Do you know what type of cable would be suited for connection between battery and DAC? A thin silver plated copper cable? What stat to focus on, resistance, capacitance, …?
22AWG/ 0.8mm multi-strand tin coated copper wire would be fine for this application.
Just to add, you really ought to put a fuse on that battery (12Ah) with these wires since they are only rated at around 3A. If you get a short they could quite easily turn into a hot wire!
Fuse sounds like a good idea, but what kind? I was thinking that a 2A would be enough, and something easy to solder and with few extra contact areas like this one:
Yes, I have to replace and solder if it breaks, but that should not happen very often (I hope)
I’d probably go for a 20mm inline fuse holder like this since it connects directly on the battery terminal. Alternatively, you can get some that take an auto fuse (mini or standard.) But yes, 2A would be okay.
I figured since this is all about clean power, that I should stay away as much as possible from contact areas, and solder everything. But it probably don’t matter very much.
Thanks for the help, going to order stuff now
There was a company a few years ago that sold an SLA battery and it had the safety control electronics mounted and had DC output read to go and you could vary the regulated DC output from 12V down to 6V. Had safe charging too, with auto shutoff. I can’t find them anymore with Googling.
They came out a few years too early!
I no longer have the S2 but I used this to power it and the Ultrarendu. Worked really well. Battery power is the way to go:
Battery power is relatively inexpensive and the performance I have read is amazing, I’m personally using an LPS 1.1 for the s2 and the Sq is comparable to way more expensive dacs, but overall it may be more cost than effective to use the battery
I don’t know if @John_Westlake still checks these forums, but if he do maybe he could tell how damaging it is to feed 6.7v to the Pro-Ject DAC.
While we wait for his reply (hopefully)… since it’s still working for you, I would assume the switching regulator at the power input can allow for more than USB 2.0 spec of 5.25Vdc, otherwise you would have already damaged it by now. After that it gets regulated to 3.3Vdc to all the various parts around the board.
Surprisingly I think you’re ok… although I wouldn’t risk it myself and wouldn’t recommend anyone else try it hehe.
You don’t seem to have tripped the over voltage protection yet, which is good…
If it was a linear regulator at the power input, I think you might have more risk of longer term damage with over voltage… I THINK all the linear regulators are all in the analogue section (3.3Vdc).
You might have better luck with a quick reply from John by messaging him on the Pink Fish Media forum, where he is active. If you do and he replies, let us know here what he says.
I was wondering if the firmware he was developing (JW) it is been already released?
Me to, he mentioned some “community edition” a few months ago. But I think he has been busy with streaming boards, MDAC2 and so on (he seems to be a busy guy)
I wonder which chip in the DAC gets warmer because of extra voltage. Maybe its possible to add some self-adhesive heat-sinks (lots of them available for Raspberry so easy to get and cheap). Its low-priority, but might increase the lifespan of the DAC now that it gets warmer than usual.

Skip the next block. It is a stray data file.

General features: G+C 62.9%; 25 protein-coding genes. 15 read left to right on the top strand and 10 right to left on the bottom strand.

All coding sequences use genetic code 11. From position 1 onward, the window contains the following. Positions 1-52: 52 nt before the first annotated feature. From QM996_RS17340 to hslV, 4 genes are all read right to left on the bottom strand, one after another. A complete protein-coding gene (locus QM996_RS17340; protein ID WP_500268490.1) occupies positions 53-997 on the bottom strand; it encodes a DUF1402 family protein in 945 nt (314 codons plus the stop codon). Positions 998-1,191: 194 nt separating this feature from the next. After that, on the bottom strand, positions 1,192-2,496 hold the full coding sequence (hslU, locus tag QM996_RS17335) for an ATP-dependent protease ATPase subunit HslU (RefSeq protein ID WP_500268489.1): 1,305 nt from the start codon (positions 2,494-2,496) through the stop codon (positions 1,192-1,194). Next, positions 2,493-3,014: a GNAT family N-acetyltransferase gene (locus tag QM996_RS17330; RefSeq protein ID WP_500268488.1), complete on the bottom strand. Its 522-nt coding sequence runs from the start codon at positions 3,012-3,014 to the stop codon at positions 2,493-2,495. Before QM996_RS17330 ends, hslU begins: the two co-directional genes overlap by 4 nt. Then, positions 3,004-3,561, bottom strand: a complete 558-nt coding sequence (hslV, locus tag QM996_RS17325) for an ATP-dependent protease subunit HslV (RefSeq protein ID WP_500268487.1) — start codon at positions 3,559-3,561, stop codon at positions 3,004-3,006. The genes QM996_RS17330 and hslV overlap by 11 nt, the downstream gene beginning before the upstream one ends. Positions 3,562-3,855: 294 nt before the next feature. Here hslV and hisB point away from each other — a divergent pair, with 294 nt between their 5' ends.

Does anybody else get a “white or pink noise” effect using this DAC when it changes to hires audio (such as DSD)?
I get it occasionally when I feed it a DSD file (via Roon Nucleus connected via USB). The noise reduces down to an inaudible level over the course of about 6 seconds, where the music takes over.
Running the latest FW on the Pro-Ject.
IF you use Native DSD on Roon, try to change it to DoP.
I’m no expert but I’ll pretend to play armchair expert here while you/we wait from John Westlake’s reply…
Everything in the DAC is powered by 3.3Vdc or lower. As long as the regulators (especially the linear ones) aren’t getting more than 3.3V, they won’t get warmer than usual.
So I’m more curious to know more about the switching regulator right at the power input. If it can handle up to 7Vdc (or whatever the number is) and still output 3.3V to the rest the circuit, you have nothing to worry about.
I doubt that it’s a linear regulator there at the power input but if it is, then that could be getting warmer than usual.
But that’s the first thing I’d try to find out about - what is at the power input and what’s the official input range. I wouldn’t be surprised if it’s a switching regulator that can take up to 7Vdc, based on the fact yours is still working. I aint’ gonna test to find out though hehe.
After a few hours of music playback, do you feel the case getting any warmer than usual or not?
Have you emailed Pro-Ject Technical Support? You could be honest and tell them that you’re aware you may be voiding warranty… Then they might be more honest with you and give you all the technical nitty gritty with the disclosure that you’re doing things at your own risk. But at least you can then do your own risk assessment with all the right info.
Same here, but I solved it by up-sampling everything to DSD256 (and I let Roon do the first unfold for MQA).
The case gets warmer, but not hot. But I could not see any voltage regulator that uses the case for cooling.
Would you be so kind as to take a screenshot of the recommended settings Magnus?